In the Rochester New York area it is common for a “routine” road patrol officer who makes a routine traffic stop and thereafter observes the classic signs of intoxication, bloodshot eyes, slurred speech and the rest, to order the motorist to remain where he or she is while they secure the services of a DWI specialist who will then undertake further investigation. Oftentimes, the delay involved will be upwards of fifteen minutes or more. For years, even to the extent of filing appeals, we have protested this procedure since, in effect, it results in a seizure for an offense for which there may not exist reasonable suspicion. You can imagine our relief when we saw the latest Fourth Amendment blockbuster from the United States Supreme Court, Rodriguez v. U.S., (– U.S. – , 135 S.Ct. 1609 [U.S. S.Ct., 2015]).
In Rodriguez, a K-9 officer observed a vehicle veer slowly onto the shoulder of Nebraska State Highway 275 for one or two seconds and then jerk back onto the road. The officer pulled the vehicle over at 12:06 a.m. The officer approached the vehicle gathered Rodriguez’s license, registration, and proof of insurance. He asked Rodriguez to accompany him to the patrol car and Rodriguez, after being told that he was not required to, decided to wait in his own vehicle.
By 12:27 or 12:28 a.m., the officer had determined to give Rodriguez a warning ticket, given back all the documents obtained from him, yet asked for permission to walk his dog around Rodriguez’s vehicle. Rodriguez said no, after which the office instructed Rodriguez to turn off the ignition, exit the vehicle, and stand in front of the patrol car to await the arrival of a second officer. Rodriguez complied and at 12:33 a.m., a second deputy sheriff arrived and the first officer retrieved his dog and led him twice around Rodriguez’s vehicle. The dog alerted the officer to the presence of drugs. All told, seven or eight minutes had elapsed from the time the officer issued the written warning until the dog indicated the presence of drugs. A search of the vehicle revealed a large bag of methamphetamine.
Finding the detention for the arrival of the second officer to be unlawful, the United States Supreme Court stressed that the purpose of a “routine” motor vehicle stop was to issue a summons for the offense for which the vehicle was originally stopped. Past this point, the court was clear that the dog sniff, which it identified as a search, required traditional reasonable suspicion. In the words of the Court:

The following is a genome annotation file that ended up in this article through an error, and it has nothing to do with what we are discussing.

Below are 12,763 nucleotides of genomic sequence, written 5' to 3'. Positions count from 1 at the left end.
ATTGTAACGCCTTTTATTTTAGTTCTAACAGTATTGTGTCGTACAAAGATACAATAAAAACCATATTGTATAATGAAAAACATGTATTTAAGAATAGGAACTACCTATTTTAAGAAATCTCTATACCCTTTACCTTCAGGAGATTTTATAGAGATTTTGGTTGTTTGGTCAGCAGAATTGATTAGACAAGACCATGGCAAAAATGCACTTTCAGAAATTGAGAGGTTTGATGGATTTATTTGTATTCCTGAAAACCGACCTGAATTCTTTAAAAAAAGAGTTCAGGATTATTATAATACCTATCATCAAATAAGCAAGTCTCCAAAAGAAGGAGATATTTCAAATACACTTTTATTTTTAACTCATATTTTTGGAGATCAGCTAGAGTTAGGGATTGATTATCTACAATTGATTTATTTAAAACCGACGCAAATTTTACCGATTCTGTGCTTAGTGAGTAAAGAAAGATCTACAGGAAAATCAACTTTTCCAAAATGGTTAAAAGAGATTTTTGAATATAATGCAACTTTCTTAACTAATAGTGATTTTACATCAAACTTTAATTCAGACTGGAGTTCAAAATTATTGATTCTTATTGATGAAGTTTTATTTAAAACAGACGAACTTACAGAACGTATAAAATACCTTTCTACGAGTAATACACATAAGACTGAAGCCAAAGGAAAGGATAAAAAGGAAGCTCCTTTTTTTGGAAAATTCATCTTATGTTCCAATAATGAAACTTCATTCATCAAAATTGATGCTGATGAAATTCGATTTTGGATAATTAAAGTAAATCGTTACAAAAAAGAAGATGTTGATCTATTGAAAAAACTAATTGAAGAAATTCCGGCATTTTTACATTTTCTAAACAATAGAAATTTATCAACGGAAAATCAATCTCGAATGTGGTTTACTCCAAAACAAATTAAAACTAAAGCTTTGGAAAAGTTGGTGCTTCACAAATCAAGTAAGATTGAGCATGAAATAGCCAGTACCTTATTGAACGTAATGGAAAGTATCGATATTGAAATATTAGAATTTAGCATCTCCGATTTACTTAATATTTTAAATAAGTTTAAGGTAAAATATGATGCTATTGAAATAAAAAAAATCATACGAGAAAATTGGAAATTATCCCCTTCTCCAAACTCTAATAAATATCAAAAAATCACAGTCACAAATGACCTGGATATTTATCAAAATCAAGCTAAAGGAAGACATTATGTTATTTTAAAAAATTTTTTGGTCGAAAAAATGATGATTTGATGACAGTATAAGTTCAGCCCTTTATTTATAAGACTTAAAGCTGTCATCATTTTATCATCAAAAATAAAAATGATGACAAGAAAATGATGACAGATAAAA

“[A] traffic stop can become unlawful if it is prolonged beyond the time reasonably required to complete th[e] mission’ of issuing a warning ticket. * * * The seizure remains lawful only so long as [unrelated] inquiries do not measurably extend the duration of the stop. An officer . . . may conduct certain unrelated checks during an otherwise lawful traffic stop. But contrary to Justice Alito’s suggestion, post, at 1625, n. 2, he may not do so in a way that prolongs the stop, absent the reasonable suspicion ordinarily demanded to justify detaining an individual.”
Our take on Rodriguez is this. Where an officer stops a vehicle for a routine traffic stop and thereafter detains the motorist for the arrival of a separate officer to perform standard DWI checks, such additional detention results in a seizure of the motorist that violates the constraints of the Fourth Amendment and presumably Article I Section 8 of the New York State Constitution as well. To be valid, the stopping officer must undertake steps necessary to validate the existence of reasonable suspicion. On the other hand, in the event that the stopping officer initially develops reasonable suspicion for the alcohol or drug related operating offense, the temporary detention may be valid.